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Art has emerged as a serious alternative asset class in the past few years, in spite of the disdain of art lovers and the scepticism of many dealers and collectors.
Randall Willette, who advises collectors, says: “There are increasingly two types of buyer in the market. The idea that you should buy purely because of your passion is becoming less common. More buyers are coming from a financial background and people want to support their buying decisions with financial information. Increasingly, art is part of the balance sheet of private clients.”
There are two questions for investors to consider before treating art as part of their financial portfolio. The broader one is whether the art world can be considered a true market in the same way as the stock market is. The second is whether the price boom is cyclical, or part of a longer-term trend that will see prices move higher permanently. The answers may not be conclusive, but it is important to bear them in mind before following the legions of new buyers with the idea of making a killing.
Artworks are bought and sold at prices reflecting perceptions of their value, and these can change sharply. In that sense, it is a market, but many are unconvinced that it can ever operate according to the rules that govern other asset classes.
“I love art, and I love a bargain, but the fact is you cannot apply any kind of valuation analysis to artworks,” says one longstanding collector who is prominent in the financial world.
“When I analyse a stock, I look at future income stream, how it is priced in relation to its competitors and the quality of management, and other criteria that can be measured quantitatively. The sole measure of an artwork is the cultural perception of value attributed to it. That is not something you can make any reasonable prediction about in relation to its future value.”
This has not stopped an avalanche of financial analysis on the art market. Much of it sheds light on which types of works command value and how that value has changed over time.
Some of it bears out what dealers might intuitively understand. Research has shown that figurative works are valued more highly than landscapes; that the larger any given painting is, the higher the price per square inch; and that middle-tier works are likely to rise in value further than top-priced masterpieces. However, most people who have built up collections that have risen in value did not pay a great deal of attention to price, but rather to a unifying aesthetic.
As records topple at each auction, the stories of profits are encouraging more buyers into the market.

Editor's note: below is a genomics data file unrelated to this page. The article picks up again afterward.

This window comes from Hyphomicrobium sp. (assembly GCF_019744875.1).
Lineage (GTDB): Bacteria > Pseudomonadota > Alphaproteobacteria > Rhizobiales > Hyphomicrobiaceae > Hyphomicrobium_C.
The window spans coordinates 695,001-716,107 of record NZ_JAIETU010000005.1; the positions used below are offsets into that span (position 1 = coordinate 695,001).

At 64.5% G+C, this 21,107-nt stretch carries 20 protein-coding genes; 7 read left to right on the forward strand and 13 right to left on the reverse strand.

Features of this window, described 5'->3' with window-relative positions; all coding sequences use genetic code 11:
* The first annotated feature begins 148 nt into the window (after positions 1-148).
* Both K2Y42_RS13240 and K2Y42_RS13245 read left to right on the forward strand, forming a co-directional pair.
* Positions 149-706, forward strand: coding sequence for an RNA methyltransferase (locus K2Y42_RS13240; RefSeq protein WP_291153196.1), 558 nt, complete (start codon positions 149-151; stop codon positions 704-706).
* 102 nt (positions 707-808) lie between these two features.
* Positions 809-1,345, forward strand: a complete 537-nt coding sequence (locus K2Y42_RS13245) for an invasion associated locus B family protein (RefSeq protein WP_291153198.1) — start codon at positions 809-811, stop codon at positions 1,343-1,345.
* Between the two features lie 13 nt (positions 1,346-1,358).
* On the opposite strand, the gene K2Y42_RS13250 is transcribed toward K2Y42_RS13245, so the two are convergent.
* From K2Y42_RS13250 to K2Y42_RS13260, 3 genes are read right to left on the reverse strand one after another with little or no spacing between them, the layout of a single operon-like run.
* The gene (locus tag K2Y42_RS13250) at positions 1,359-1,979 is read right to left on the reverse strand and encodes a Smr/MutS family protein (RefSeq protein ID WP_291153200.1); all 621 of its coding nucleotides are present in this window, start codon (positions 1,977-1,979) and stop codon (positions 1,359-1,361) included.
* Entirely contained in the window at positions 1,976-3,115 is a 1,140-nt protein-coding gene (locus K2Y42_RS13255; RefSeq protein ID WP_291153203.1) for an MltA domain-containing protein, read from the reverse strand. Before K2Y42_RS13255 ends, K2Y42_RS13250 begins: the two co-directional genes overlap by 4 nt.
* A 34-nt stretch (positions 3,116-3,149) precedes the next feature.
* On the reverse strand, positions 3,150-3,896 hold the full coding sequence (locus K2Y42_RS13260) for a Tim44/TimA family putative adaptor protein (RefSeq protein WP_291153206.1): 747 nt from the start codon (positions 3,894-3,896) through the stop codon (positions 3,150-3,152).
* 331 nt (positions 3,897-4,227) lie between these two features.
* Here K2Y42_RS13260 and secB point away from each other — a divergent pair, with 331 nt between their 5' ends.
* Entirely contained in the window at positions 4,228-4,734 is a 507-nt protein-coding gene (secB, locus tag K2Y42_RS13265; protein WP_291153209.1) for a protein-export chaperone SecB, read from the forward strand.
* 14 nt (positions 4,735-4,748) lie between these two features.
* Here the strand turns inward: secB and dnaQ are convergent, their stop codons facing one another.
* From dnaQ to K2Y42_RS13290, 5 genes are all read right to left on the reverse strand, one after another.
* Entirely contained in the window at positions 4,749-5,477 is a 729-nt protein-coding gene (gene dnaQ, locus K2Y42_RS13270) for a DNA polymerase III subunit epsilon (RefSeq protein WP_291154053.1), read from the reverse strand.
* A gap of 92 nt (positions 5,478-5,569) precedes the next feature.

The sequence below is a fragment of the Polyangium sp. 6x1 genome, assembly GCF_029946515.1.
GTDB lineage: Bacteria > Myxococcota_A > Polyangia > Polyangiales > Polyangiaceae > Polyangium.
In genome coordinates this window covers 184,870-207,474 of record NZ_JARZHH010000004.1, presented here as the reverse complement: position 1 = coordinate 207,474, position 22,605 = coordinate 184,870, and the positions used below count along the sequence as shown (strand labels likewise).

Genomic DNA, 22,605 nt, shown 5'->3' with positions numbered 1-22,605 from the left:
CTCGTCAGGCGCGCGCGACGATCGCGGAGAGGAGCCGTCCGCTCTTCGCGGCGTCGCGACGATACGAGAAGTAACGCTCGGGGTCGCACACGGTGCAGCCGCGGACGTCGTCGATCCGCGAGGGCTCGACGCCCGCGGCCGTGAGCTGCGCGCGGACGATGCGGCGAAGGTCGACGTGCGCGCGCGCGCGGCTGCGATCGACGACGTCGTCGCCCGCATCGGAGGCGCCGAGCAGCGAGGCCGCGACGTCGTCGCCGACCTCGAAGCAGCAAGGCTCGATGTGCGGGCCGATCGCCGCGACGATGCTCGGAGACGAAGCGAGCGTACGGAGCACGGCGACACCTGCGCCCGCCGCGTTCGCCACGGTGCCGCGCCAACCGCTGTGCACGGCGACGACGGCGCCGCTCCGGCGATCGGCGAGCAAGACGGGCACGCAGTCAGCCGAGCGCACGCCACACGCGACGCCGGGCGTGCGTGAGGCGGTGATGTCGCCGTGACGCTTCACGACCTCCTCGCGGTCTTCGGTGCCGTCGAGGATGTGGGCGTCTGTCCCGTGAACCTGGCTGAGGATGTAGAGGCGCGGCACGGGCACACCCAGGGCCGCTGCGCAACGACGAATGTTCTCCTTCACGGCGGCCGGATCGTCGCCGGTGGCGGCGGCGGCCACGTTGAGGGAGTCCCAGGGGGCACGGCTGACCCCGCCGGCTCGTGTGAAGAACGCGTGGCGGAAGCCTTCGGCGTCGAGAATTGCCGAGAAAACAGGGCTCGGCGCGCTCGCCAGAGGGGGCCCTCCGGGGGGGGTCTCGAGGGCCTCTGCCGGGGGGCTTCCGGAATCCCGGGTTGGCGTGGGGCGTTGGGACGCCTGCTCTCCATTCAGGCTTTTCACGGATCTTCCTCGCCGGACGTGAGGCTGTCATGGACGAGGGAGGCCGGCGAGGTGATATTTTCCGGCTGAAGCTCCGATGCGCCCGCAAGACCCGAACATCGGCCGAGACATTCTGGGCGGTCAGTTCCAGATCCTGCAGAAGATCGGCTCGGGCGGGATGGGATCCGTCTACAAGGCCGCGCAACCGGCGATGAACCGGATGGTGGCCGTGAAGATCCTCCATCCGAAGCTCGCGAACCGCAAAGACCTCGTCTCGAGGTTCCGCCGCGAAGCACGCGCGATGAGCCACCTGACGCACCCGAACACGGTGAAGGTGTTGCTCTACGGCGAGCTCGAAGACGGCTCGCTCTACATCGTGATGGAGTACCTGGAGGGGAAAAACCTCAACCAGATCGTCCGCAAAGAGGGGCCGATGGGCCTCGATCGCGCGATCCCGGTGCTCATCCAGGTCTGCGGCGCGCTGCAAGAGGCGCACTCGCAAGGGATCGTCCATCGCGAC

Adam Sender, a New York hedge fund manager, has said he had made more money from his art collection than his hedge fund.
Art market cycles usually last six to seven years, and the present upswing has been going for six. By that measure, a correction can be expected soon. The most recent Impressionist and contemporary auctions surpassed the price and volumes of the peak of the last boom in 1990.
However, the market is not monolithic. It spans collectables such as stamps, fountain pens and teddy bears (which have rocketed in value), to contemporary sculpture and photography, to decorative arts, to paintings by Picasso.
Each cycle has its favourites. Last time round, in the late 1980s, the Impressionists had their day. Japanese property tycoons formed a passion for works by Van Gogh and Rembrandt. A few years later, the value of such works had plummeted. The latest cycle has seen a huge rise in the value of contemporary works. However, another new aspect to the present cycle is the global nature of demand. It is not just one group of people buying one type of painting.
Newly wealthy people in Russia, China and India are buying works by indigenous artists as well as by western artists. US and European hedge fund managers are buying Chinese contemporary art as well as Andy Warhol. Demand is lifting prices across a range of categories. Michael Moses, who, with Jianping Mei, devised an Impressionist and contemporary art market index, has launched a Latin American index. But even the most optimistic believe some sectors, such as contemporary art, are due for a drop in prices.
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